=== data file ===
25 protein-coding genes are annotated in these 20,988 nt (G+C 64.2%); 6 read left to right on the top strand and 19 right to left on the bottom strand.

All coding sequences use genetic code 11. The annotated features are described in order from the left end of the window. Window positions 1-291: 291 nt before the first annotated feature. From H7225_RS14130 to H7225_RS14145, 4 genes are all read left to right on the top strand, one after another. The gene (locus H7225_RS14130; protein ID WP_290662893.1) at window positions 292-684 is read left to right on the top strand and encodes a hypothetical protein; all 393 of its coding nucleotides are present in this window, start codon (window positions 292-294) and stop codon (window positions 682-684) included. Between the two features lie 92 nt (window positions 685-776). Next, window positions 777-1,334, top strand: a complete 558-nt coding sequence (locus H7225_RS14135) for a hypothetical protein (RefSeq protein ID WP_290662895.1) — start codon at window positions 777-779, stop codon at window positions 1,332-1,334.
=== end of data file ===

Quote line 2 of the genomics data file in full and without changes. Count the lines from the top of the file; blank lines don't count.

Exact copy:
All coding sequences use genetic code 11. The annotated features are described in order from the left end of the window. Window positions 1-291: 291 nt before the first annotated feature. From H7225_RS14130 to H7225_RS14145, 4 genes are all read left to right on the top strand, one after another. The gene (locus H7225_RS14130; protein ID WP_290662893.1) at window positions 292-684 is read left to right on the top strand and encodes a hypothetical protein; all 393 of its coding nucleotides are present in this window, start codon (window positions 292-294) and stop codon (window positions 682-684) included. Between the two features lie 92 nt (window positions 685-776). Next, window positions 777-1,334, top strand: a complete 558-nt coding sequence (locus H7225_RS14135) for a hypothetical protein (RefSeq protein ID WP_290662895.1) — start codon at window positions 777-779, stop codon at window positions 1,332-1,334.